The types of cancers that develop in children are referred to as pediatric cancers, and they are different from that of adults.
A small percentage of childhood cancers result from the DNA (gene) changes that are inherited from parents to children.
The most common types of pediatric cancers include leukemias, brain cancers, lymphomas, and solid tumors such as neuroblastoma and wilms tumors.
The following tests are used to detect and diagnose childhood cancer:
The treatment options and advice are based on various aspects, such as the type and the stage at which cancer is diagnosed, potential adverse effects, and the patient's preferences and general health.
Surgery involves the removal of the tumor.
The various types of systemic treatments employed to treat cancer in children comprise:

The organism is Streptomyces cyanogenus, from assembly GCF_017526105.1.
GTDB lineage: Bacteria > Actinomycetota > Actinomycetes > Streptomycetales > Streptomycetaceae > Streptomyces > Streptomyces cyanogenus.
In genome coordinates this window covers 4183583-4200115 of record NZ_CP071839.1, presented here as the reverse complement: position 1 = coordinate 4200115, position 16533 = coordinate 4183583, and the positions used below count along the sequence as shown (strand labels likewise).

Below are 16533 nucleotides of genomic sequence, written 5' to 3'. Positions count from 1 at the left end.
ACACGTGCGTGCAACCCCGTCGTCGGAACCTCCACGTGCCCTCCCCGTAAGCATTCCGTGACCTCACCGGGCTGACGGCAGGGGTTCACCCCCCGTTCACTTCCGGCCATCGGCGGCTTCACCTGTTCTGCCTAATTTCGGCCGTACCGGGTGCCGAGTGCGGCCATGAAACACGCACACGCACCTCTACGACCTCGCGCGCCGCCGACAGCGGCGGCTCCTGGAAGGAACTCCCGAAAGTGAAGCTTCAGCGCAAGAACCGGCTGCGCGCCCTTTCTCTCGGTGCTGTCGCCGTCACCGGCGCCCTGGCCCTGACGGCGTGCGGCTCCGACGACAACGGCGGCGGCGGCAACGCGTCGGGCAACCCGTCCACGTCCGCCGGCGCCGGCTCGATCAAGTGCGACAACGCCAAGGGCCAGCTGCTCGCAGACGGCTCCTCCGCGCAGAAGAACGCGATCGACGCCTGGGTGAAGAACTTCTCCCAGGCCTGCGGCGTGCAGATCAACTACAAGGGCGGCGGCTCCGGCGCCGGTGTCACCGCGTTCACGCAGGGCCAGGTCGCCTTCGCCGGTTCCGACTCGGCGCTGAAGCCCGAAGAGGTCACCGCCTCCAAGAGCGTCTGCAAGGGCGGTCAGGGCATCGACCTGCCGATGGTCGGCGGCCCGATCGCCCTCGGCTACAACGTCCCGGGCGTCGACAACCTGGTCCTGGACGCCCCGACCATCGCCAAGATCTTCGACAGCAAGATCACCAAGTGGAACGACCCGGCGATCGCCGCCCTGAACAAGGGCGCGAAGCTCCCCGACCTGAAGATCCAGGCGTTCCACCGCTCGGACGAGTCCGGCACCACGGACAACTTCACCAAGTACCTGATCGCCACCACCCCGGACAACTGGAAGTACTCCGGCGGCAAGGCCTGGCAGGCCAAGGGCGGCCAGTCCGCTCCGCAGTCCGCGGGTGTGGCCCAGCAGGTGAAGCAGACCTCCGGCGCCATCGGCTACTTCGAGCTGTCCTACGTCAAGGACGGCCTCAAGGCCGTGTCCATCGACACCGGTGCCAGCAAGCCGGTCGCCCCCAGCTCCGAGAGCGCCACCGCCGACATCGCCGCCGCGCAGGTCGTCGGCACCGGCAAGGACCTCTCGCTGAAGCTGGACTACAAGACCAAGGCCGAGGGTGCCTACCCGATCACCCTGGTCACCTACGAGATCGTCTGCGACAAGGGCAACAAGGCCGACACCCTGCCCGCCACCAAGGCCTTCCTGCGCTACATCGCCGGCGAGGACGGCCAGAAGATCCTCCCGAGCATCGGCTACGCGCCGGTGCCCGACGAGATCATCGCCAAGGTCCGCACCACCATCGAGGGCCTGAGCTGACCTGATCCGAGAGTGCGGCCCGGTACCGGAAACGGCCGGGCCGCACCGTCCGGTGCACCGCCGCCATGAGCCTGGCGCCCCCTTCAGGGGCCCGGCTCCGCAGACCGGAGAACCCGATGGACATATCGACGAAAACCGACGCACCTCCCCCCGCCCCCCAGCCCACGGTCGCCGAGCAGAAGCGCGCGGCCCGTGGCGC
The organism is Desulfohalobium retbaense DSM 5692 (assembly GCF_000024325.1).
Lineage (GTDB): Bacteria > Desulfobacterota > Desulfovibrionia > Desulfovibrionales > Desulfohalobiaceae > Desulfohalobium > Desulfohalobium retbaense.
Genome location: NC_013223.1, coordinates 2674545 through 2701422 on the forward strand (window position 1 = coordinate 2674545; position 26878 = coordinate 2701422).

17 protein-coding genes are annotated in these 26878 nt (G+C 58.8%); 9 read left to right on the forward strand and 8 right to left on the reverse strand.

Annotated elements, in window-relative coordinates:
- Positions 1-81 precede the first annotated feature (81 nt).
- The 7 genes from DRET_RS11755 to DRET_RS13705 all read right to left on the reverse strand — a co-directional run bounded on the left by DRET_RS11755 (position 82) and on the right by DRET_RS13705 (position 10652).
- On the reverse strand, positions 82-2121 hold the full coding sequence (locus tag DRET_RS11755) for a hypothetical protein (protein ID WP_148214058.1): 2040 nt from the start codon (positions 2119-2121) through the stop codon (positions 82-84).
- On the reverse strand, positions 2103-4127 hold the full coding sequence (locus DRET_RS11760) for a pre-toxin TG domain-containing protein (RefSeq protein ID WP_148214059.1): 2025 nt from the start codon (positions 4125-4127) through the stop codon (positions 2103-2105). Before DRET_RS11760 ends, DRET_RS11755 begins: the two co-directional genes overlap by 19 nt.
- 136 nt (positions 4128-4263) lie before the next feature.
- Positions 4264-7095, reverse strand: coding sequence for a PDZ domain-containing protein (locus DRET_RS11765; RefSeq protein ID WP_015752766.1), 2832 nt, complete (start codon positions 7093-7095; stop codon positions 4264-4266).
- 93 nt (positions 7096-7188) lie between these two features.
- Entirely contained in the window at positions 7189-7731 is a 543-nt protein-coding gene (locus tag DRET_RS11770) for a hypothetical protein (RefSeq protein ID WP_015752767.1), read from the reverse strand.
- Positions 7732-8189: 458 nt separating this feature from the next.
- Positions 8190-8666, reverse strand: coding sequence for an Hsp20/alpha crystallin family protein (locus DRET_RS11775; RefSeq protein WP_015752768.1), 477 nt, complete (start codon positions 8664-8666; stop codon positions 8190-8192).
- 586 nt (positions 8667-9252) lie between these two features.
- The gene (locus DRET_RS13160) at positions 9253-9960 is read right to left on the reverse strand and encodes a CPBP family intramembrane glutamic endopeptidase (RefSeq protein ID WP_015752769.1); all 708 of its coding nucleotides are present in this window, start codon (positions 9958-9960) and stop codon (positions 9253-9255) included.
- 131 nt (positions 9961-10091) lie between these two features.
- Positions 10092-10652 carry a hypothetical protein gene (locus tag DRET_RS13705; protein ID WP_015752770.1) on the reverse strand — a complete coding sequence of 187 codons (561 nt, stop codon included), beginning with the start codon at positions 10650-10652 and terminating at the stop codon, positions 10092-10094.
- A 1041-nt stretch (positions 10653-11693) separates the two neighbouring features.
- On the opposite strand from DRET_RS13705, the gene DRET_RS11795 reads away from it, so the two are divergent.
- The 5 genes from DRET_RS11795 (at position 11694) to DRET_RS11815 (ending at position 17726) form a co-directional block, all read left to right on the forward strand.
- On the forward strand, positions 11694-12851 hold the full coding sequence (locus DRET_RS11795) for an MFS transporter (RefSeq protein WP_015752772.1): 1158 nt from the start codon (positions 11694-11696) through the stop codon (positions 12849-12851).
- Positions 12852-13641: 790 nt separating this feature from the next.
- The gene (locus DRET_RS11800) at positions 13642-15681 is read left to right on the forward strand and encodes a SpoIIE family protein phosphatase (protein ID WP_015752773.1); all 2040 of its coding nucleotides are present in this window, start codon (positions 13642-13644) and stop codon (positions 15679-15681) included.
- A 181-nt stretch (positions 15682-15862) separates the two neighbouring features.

Radiation therapy involves using x-rays with high energy or other particles, such as photons, to destroy cancerous cells.
A Bone Marrow Transplant is a medical procedure where bone marrow containing cancer is replaced with highly-specialized cells. These cells, also known as hematopoietic stem cells, grow to form healthy bone marrow, and they are blood-forming cells found in bloodstreams and inside bone marrow. This procedure is also known as stem cell transplant or the transplant of blood stem cells, or hematopoietic stem-cell transplant.
Specific environmental triggers like radiation exposure have been associated with certain types of pediatric cancer. A few studies have found that specific parental exposures (such as smoking cigarettes) may increase a child's chance of developing certain cancers. However, more research is required to investigate these connections.
Children may inherit DNA mutations (mutations) from their parents, increasing the chance of developing certain types of cancer.
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Authored by Dr K Srinivas Rao - Best Radiation Oncologist in Nallagandla, Hyderabad